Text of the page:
Seizing it as he spoke, he thrust it into his pocket and, giving her a fearful look strode out of the room.

The lady sat as if paralyzed – she heard the hall door shut, and something in her heart seemed to shut also and to leave her alone in terror. That awful look searched her through and through; only those who have been born and brought up in the Church of Rome know the nameless horror which their idea of the power of the priesthood can inspire. Then too she thought of the gentleman who had lent her his Bible; his address was in it, but she could not remember it and knew not where to write. This was very grievous, but oh! that look – it was branded on her memory.

Days passed slowly by, but her visitor, once so welcome, now so dreaded, did not return. Courage began to creep back, and at last, after a fortnight or more had elapsed, Mrs. Blake determined to venture upon a visit to him. She must make one more effort, if not too late, to get the book restored to its rightful owner.

Father John lived at some distance from Mrs. Blake’s residence, and his house adjoined a convent to which he was confessor. The door was opened by a nun, who visibly startled at the sight of Mrs. Blake and, upon being asked if the priest was at home, her eyes seemed to blaze for a moment, but immediately her face became rigid and her manner cold as she said, “Yes, Father John is at home – he is in this room; will you not come in and see him?” As she spoke she half led, half pushed, the lady into the room opening off the hall; but as the visitor entered she uttered a piercing shriek, for oh! – horrors of horrors! – there was an open coffin, and in it the lifeless form of her confessor.

Before she could recover from the shock, the nun glided up to her and hissed into her ear these words: “He died cursing you; you gave him a Bible, and he told me to tell you that he cursed you – cursed you with his last breath; now go!” And before she well knew what had happened, Mrs Blake was in the street with the door shut behind her.

Several weeks elapsed. The breath of spring had passed over the earth, waking leaves and flowers to life and loveliness. One evening Mrs. Blake was sitting alone preparing over the events of the past three or four months. The joy of pardon was in her heart, she had bought a Bible for herself, and had read it daily. The old errors in which she had been brought up had been one by one renounced, but there was a sorrow which could not be effaced. How sad, how ineffably sad, the brief illness and sudden death of the young priest! His last look! His last words! That terrible message!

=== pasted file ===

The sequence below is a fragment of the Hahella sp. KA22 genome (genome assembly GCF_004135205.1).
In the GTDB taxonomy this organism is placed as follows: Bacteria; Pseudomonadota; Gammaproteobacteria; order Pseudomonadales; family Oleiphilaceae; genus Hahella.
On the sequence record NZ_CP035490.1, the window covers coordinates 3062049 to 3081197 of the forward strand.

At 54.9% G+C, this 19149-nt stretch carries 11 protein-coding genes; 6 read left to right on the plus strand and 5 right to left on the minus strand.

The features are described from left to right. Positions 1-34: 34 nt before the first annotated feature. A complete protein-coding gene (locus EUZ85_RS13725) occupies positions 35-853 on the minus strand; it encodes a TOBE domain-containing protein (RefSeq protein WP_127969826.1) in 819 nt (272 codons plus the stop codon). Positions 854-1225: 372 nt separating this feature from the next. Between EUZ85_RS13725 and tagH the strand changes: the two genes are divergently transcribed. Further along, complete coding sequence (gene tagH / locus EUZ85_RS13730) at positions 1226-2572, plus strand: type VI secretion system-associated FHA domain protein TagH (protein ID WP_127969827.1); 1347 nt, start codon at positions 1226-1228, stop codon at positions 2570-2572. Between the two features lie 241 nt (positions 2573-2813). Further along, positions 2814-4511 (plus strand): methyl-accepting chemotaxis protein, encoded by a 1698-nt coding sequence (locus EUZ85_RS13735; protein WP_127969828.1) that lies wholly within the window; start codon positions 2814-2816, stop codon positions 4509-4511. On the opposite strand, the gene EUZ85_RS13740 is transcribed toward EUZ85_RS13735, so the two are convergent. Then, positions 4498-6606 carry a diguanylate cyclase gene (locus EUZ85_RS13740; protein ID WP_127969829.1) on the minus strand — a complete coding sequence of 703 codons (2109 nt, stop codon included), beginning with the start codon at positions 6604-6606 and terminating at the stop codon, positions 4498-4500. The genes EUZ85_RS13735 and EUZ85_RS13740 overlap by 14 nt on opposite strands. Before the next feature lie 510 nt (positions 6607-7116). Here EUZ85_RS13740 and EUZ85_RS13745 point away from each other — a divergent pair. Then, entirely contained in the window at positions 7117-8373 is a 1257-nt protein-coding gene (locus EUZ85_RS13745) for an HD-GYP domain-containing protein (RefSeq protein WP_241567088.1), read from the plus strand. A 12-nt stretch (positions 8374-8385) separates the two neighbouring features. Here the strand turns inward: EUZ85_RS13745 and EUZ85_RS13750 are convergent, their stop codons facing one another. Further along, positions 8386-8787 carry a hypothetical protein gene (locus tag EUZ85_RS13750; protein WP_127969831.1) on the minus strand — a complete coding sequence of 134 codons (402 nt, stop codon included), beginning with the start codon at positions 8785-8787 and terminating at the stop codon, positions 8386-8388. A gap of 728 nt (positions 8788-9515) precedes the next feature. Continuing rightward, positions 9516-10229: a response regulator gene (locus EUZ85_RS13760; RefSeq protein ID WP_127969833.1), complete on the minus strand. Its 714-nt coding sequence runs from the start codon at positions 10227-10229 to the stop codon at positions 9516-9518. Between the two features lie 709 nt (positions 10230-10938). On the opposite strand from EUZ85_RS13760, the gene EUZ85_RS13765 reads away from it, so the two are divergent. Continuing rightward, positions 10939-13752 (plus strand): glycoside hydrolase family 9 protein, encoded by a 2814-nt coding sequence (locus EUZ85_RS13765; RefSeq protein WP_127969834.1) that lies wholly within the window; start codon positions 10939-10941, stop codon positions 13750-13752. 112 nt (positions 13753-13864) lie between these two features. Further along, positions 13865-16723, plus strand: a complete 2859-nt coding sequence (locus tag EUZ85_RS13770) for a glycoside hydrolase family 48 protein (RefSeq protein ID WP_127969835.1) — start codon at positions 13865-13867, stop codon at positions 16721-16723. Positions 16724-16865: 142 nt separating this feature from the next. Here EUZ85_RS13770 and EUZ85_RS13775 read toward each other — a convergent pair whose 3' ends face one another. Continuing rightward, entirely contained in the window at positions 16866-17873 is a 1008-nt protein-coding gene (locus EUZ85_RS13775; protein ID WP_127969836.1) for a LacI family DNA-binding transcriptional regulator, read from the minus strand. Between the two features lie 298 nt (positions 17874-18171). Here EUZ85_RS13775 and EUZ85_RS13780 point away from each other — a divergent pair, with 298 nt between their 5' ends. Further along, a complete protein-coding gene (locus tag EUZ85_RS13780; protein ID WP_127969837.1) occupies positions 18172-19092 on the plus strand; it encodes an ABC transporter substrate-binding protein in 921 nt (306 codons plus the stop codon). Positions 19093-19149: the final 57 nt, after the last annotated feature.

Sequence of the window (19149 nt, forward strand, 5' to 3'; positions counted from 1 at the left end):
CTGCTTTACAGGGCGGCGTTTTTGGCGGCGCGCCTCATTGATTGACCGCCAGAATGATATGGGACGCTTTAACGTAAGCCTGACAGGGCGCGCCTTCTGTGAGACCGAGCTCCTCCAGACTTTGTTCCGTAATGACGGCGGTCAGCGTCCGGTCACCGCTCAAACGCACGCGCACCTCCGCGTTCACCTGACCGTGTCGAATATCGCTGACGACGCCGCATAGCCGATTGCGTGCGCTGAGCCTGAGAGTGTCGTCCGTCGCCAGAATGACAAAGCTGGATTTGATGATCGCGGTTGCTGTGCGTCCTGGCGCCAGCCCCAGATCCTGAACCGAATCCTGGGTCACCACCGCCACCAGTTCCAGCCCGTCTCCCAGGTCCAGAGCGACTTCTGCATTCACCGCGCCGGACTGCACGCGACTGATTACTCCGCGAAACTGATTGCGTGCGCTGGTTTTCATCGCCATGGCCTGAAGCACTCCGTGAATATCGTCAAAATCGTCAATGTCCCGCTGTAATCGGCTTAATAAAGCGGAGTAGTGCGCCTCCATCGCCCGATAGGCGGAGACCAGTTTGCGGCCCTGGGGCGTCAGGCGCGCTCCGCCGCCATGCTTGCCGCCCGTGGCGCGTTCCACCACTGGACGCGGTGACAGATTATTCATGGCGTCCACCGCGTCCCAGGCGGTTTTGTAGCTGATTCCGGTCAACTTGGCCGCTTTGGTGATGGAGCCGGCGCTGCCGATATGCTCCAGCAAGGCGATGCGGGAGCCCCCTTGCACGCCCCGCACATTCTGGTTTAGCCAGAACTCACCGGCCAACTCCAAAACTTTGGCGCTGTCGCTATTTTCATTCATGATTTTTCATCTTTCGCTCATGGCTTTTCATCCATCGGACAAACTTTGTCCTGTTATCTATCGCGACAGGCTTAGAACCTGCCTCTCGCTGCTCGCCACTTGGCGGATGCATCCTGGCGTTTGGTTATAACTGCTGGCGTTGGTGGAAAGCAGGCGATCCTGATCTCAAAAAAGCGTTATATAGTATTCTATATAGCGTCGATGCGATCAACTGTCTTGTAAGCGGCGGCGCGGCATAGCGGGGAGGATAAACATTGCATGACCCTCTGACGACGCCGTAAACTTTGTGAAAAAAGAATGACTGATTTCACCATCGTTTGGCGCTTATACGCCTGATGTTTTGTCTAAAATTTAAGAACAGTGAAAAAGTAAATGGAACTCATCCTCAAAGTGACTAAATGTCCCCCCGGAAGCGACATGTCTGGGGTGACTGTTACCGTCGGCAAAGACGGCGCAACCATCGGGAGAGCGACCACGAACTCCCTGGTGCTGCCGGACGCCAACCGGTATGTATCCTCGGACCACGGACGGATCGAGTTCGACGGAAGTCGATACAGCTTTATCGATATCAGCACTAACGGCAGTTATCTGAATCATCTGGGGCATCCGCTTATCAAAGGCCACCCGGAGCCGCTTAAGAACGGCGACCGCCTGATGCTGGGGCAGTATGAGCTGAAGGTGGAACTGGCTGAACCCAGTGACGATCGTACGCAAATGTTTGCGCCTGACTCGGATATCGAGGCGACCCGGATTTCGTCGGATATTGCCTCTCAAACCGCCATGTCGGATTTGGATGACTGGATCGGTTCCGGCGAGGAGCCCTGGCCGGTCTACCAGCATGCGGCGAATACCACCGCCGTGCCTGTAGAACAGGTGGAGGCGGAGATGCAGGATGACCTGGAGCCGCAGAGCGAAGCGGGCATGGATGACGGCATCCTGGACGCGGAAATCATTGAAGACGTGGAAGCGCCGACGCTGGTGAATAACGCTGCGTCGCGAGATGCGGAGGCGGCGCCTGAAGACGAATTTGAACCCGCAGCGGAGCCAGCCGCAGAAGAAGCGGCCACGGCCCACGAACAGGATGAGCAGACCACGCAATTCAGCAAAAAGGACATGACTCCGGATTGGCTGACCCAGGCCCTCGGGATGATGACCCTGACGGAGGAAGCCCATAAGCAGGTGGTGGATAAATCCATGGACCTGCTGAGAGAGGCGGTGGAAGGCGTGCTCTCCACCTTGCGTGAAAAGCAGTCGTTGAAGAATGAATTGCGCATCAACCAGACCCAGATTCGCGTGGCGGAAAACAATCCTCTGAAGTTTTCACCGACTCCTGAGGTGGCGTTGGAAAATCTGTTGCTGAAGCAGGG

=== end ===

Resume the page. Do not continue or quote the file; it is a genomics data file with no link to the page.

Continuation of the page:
Why should she have been so blest, brought into the haven of peace, filled with heavenly joy, and he – why should not the same words have brought him a like message? It was too awful, and was one of the mysteries which could never be explained. “Why,” she said to herself, “should a God of love do this?”

At that moment the servant ushered into the room a lady who was closely veiled and who stood for a moment irresolute. Before Mrs. Blake could speak, the other said, “You do not know me in this dress, but you will soon recognise me.” With these words she lifted her veil and revealed the face of the nun who had delivered the message of cursing as they stood by the open coffin.

Mrs. Blake started back, not knowing what might happen next, but her visitor calmed her fears, adding, “May I sit down and tell you something?” Having been invited to do so she went on – “I have two things to tell you, and I must be very brief for I am in great haste. First, please, please forgive me for that awful lie of mine; I have asked God’s forgiveness, but I beg also for yours. Father John died blessing you with all his heart. The day before his death he charged me to tell you that he too had found forgiveness for his sin by that book, and that throughout Eternity he would bless you for having brought him to the knowledge of his Saviour. Now, will you forgive me?”

“I will indeed, from the bottom of my heart,” gasped the astonished lady; “but why did you say what you did?”

“Because I hated you. I loved him, and hated you for having sent him to hell as I believed. Now listen. I felt the strongest desire to read what he had read, and after his funeral I could not resist looking into the book for myself; I was fascinated and read more and more, and I too have found pardon and peace in my Saviour. I have been studying the Bible for weeks, and now here it is” – producing it as she spoke, “I have escaped the convent this evening and will cross to England tonight, but I felt that I must come here and return this Bible, and to tell you that all my life I too shall bless you for having through it taught me how to get forgiveness for my sins. Good-bye! God bless you! We shall meet in heaven.”

A brief farewell and she had passed out of the house and was gone.

Was it, after all, only a dream? A little worn Bible lay on the table before her. It was no dream, but a glorious reality. That little book – without a living voice to expound its teaching in two of these cases – had brought three precious souls out of darkness into light.

Imagine the feelings of the owner when it was restored to him with this wonderful record! And yet what says the One who sent it on its mission?

“My word shall not return unto Me void; but it shall accomplish that which I please, and it shall prosper in the thing whereto I sent it.”

Reader, what has your Bible done for you?

For God so loved the world, that he gave his only begotten Son, that whosoever believeth in him should not perish, but have everlasting life. For God sent not His Son into the world to condemn the world; but that the world through Him might be saved.”  (John 3v16&17)